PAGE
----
Welcome

René Fournier
A Message from the Chair
Chemistry has made extraordinary contributions to the betterment of humanity. Ammonia synthesis in the early 1900s led to fertilizers and enabled modern farming and the food supply for billions of people. Penicillin, discovered in 1928, and other antibiotics, provide effective treatments for bacterial infections and helped save millions of lives. The screens of computers, TVs, and phones, are made of liquid crystals, electroluminescent molecules, OLED polymers, and other advanced materials synthesized by chemists. The creations of chemists are everywhere: in water purification, air quality monitoring systems, plastics, explosives, dyes, glues, paints, solar panels, vaccines, vitamins, and a multitude of pharmaceutical drugs. The solution to many pressing problems lies in better chemistry, and better use of chemistry: biodegradable plastics, targeted drugs with fewer side effects, better car batteries, cleaner energy sources. Current research in chemistry may sound like science-fiction, with smart materials, molecular engines and nanorobots 1000 times smaller than the diameter of human hair, bioengineered tissues and organs, and drugs that reach targets in the body with exquisite precision. Chemistry is exciting, it continues to flourish and grow into new areas. We invite you to be part of it.

Our Department is proud to offer innovative degree programs that are interesting, challenging, and prepare you for career opportunities after graduation.

Two recent degrees, the stream in Pharmaceutical and Biological Chemistry and the degree in Biochemistry, have become tremendously popular. A new degree introduced in Fall 2017, the Honours Major BSc in Biochemistry can be combined with studies in other subjects and provides a more flexible alternative to the Specialized Honours degree.

The York-Seneca Coregistration program, which we launched in 2017-2018, allows Chemistry Honours Major students to take up to five industrially relevant, hands-on courses at Seneca College and have them count toward a York degree. We also offer optional course sequences focusing on Materials Chemistry or Analytical Chemistry, both industrially important areas, as well as several other degrees.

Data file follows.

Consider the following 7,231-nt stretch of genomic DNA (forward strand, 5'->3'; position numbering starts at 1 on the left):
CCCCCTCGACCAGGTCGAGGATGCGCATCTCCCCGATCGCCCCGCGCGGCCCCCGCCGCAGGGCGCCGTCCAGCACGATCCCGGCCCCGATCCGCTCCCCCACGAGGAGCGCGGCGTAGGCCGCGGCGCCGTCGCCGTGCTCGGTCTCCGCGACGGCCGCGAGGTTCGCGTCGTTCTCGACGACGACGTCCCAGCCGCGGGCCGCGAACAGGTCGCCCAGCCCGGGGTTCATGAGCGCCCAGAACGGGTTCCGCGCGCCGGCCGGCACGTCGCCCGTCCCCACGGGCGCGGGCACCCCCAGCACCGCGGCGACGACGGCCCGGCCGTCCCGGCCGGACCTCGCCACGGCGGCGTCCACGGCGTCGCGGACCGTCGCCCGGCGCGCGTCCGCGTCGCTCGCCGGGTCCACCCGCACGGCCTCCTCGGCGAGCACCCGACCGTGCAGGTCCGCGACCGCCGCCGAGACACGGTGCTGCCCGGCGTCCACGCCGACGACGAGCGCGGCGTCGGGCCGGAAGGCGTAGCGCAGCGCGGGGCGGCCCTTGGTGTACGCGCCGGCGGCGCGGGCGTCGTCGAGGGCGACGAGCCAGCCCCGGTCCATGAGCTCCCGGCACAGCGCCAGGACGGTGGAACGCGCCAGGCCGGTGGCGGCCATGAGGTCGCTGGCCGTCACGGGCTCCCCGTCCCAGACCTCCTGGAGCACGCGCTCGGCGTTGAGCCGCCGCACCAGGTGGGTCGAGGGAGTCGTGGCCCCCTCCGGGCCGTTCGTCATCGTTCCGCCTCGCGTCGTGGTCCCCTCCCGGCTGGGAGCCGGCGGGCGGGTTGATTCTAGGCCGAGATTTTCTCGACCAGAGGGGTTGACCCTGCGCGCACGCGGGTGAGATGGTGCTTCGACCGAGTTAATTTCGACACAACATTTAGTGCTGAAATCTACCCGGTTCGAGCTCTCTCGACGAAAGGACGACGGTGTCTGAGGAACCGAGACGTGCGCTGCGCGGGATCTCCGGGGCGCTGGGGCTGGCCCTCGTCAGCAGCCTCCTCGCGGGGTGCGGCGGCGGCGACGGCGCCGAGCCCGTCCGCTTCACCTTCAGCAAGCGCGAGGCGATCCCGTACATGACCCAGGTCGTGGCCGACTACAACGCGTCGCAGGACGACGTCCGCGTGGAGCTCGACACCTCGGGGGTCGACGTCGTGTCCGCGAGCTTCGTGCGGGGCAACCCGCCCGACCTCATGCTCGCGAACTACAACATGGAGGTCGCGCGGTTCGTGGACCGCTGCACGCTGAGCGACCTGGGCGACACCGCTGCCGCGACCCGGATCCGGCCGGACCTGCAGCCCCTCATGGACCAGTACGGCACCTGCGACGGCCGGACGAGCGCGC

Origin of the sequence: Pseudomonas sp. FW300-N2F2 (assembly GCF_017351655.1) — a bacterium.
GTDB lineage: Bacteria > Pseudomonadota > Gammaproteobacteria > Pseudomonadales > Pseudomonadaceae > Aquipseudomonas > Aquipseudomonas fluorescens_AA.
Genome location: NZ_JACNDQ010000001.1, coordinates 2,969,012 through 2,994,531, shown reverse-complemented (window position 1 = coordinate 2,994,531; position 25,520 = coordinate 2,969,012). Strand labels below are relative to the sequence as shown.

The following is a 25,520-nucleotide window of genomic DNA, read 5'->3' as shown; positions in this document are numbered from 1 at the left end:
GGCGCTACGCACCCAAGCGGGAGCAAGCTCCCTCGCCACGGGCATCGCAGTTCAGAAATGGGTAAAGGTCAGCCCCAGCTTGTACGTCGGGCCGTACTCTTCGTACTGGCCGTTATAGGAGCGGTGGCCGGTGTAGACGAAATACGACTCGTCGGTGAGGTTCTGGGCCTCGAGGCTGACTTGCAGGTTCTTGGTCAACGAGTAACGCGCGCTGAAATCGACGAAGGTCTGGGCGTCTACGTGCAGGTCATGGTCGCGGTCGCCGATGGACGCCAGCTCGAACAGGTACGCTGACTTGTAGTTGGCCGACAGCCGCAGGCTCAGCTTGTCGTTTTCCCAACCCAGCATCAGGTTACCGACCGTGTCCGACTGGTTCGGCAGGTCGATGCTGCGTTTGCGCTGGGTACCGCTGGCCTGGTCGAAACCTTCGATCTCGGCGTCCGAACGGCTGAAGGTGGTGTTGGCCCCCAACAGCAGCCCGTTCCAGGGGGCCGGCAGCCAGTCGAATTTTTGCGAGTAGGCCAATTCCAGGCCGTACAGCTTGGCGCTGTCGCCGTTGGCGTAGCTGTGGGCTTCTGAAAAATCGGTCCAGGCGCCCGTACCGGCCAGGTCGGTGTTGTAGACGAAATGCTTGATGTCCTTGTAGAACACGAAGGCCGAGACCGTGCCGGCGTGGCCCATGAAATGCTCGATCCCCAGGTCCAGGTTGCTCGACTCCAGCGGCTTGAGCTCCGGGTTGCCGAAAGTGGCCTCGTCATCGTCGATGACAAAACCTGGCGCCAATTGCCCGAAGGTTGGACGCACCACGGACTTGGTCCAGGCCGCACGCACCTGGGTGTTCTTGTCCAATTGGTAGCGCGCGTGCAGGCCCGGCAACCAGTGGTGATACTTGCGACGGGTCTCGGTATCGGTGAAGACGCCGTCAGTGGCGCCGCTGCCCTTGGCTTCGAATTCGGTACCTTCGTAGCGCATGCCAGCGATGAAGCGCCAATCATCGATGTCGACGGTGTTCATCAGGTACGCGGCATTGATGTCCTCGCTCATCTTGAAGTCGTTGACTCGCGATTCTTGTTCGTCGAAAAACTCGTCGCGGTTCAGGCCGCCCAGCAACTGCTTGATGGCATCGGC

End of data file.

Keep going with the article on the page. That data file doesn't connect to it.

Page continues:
We welcome to our team several new members: Canada Research Chairs in Materials Chemistry Thomas Baumgartner (teaching CHEM 3090) and Chris Caputo (teaching CHEM 4031) and Guy Warwick Rogers Chair Cora Young (teaching CHEM 4080), as well as Assistant Professor Ryan Hili (teaching CHEM
2020 and 4051), Assistant Lecturer Stephanie Pugliese (teaching CHEM 1000 and NATS courses) and Trevor VandenBoer (teaching CHEM 3080), all doing exciting things in atmospheric chemistry, materials chemistry, synthetic chemistry and synthetic evolution. And we look forward to three more appointments in 2019!

Our ambition is to provide you with a rich education that extends beyond the classroom. The Seneca Coregistration program is one example. Another is our popular fourth-year Research Project course where students interact personally with their supervisors and carry out cutting-edge research in their labs. Many of our students take on summer or part-time employment and volunteering opportunities in our research laboratories. Others do internships in industry or participate in student-exchange or international internship programs. You can peruse the profiles of our faculty members and their research activities on our website.